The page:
"I think about my community and the 2 million people across the state who have been left out of any type of assistance," said Assemblymember Wendy Carrillo, a Democrat from Los Angeles who was formally undocumented herself, in a hearing on the proposal.

Ineligible for federal aid

Undocumented Californians, many who work in industries ravaged both by pandemic closures and the coronavirus itself, don't qualify for federal stimulus payments and unemployment benefits. They are also largely ineligible for other safety net benefits, like food stamps. Newsom created a program to send $500 to undocumented immigrants last spring, but there was only enough money for about 150,000 people.

Over the summer, Newsom also created Housing for the Harvest to provide hotel rooms for farmworkers who can't safely quarantine at home. But as of late January, just 119 rooms had been reserved. Earlier on Wednesday Newsom acknowledged that the program has been "underutilized." The early action deal doubles down on the program, investing $24 million in financial assistance and services for farmworkers.

Newsom's stimulus will act like a boost to the California's Earned Income Tax Credit, which is already available to undocumented workers who file taxes with an Individual Taxpayer Identification Number, thanks to a new law passed last year.

During legislative hearings, the nonpartisan Legislative Analyst's Office recommended sending $1,800 payments just to the low-income ITIN filers, cutting the plan's price tag to under $1 billion. Then distribute the remaining funds to the approximately half of undocumented workers who don't have ITINS or other very low-income Californians.

Target aid to undocumented

Fiscal and policy analyst Chas Alamo said Newsom's $2.4 billion proposal was too small to stimulate California's $3.1 trillion economy. By contrast, he noted Californians received about $4 billion in unemployment benefits each week during 2020.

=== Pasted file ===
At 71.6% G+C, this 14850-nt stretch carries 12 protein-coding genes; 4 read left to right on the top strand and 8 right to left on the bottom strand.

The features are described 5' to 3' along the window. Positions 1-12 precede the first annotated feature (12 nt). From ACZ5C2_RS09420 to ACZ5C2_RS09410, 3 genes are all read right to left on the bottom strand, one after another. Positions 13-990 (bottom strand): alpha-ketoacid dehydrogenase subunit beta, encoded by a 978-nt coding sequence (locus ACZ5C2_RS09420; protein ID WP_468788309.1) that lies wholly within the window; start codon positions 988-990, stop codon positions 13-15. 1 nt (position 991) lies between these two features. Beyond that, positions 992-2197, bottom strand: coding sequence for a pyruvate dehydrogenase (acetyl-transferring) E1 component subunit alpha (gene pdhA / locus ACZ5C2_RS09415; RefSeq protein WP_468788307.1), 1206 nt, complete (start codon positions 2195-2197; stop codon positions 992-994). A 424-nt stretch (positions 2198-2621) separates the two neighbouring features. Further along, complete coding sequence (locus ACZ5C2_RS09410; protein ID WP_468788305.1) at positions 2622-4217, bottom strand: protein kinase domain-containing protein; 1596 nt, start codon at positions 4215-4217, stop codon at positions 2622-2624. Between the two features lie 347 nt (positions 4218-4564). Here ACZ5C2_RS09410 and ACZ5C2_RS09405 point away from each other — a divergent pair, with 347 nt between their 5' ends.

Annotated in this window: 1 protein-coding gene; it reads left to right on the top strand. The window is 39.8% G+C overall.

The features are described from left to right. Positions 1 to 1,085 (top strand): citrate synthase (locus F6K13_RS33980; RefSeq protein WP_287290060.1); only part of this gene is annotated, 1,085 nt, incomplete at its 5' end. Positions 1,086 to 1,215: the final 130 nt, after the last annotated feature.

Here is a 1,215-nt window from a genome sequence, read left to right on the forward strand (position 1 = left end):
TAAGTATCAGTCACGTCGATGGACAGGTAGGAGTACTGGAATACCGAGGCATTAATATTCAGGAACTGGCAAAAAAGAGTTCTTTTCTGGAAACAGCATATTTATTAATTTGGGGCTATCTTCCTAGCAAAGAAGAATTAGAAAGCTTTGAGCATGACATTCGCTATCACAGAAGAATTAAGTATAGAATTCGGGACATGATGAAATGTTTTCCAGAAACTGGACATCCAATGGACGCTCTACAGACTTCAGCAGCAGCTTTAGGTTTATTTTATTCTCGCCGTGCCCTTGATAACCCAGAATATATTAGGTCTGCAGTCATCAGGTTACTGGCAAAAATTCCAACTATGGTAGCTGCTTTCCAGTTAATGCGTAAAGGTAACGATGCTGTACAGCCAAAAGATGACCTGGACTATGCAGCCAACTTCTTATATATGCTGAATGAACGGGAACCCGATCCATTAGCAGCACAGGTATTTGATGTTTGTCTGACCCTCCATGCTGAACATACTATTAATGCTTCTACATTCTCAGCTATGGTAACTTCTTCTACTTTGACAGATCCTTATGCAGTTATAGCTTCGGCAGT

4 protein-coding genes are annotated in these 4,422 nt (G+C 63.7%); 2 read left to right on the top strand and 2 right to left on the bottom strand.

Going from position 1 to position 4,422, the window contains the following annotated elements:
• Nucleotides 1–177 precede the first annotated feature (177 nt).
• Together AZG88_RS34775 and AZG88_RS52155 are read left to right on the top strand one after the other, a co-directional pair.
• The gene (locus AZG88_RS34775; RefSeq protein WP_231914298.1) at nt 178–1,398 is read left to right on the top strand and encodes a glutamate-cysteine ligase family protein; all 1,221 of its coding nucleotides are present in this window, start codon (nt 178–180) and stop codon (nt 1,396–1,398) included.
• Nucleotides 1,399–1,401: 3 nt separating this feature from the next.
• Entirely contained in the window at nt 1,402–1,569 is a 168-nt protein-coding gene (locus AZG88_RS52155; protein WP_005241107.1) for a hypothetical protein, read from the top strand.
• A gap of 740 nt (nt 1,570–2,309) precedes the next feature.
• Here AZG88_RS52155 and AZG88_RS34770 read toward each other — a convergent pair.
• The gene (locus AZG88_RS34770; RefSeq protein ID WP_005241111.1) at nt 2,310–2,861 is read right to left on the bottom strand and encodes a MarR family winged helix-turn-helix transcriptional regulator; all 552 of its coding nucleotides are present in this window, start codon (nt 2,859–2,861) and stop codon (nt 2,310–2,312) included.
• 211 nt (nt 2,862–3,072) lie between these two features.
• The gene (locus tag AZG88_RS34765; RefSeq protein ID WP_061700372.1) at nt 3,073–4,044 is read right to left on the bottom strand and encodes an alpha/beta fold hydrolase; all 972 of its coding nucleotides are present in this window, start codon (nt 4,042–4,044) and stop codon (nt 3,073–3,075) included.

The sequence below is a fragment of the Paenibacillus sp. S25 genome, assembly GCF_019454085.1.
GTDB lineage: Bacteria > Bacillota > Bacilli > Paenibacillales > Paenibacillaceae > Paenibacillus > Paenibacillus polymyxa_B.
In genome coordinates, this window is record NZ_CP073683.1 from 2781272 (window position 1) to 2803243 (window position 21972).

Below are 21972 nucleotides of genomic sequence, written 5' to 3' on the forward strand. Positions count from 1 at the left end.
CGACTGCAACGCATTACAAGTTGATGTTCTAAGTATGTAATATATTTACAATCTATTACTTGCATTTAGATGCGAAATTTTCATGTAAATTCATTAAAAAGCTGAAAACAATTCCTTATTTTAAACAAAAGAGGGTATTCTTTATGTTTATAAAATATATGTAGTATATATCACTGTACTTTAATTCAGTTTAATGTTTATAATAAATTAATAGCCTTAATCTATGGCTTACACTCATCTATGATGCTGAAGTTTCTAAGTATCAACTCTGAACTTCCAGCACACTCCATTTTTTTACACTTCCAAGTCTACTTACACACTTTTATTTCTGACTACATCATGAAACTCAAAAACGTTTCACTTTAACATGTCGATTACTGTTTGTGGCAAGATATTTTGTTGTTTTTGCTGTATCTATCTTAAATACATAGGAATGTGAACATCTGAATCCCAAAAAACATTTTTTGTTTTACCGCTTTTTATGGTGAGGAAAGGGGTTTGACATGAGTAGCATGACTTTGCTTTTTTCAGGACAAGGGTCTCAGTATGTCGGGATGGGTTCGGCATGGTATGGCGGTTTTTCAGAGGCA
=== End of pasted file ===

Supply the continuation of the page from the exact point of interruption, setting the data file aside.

The LAO alternative had gained support from a group of 17 Assembly Democrats.

"We must continue to work together to address the void created by years of inaction by the federal government that has left our undocumented worker population in the cold, without any viable economic support to survive this pandemic," the lawmakers wrote in a letter to the budget committee.

Meanwhile, a coalition of pro-immigrant and anti-poverty advocacy groups had called for lawmakers to build immigrant relief on top of Newsom's original proposal: For most workers, they wanted to keep the $600 tax credits. For households making less than $50,000 last year that file taxes with ITINS, they asked California to send $1,200 per parent and child.

The compromise with Newsom was less. Advocates applauded lawmakers for sending extra help to undocumented immigrants, but said it didn't go far enough.

"With a multi-billion dollar surplus we should be creating a real California for All," said Sasha Feldstein, economic justice policy manager at the California Immigrant Policy Center. "And that means filling in all of the gaps left by exclusionary federal relief efforts, not just pieces."

This article is part of the California Divide, a collaboration among newsrooms examining income inequality and economic survival in California.

Email Jackie Botts at [email protected]

CALmatters.org is a nonprofit, nonpartisan media venture explaining California's policies and politics. Read more state news from CALmatters here.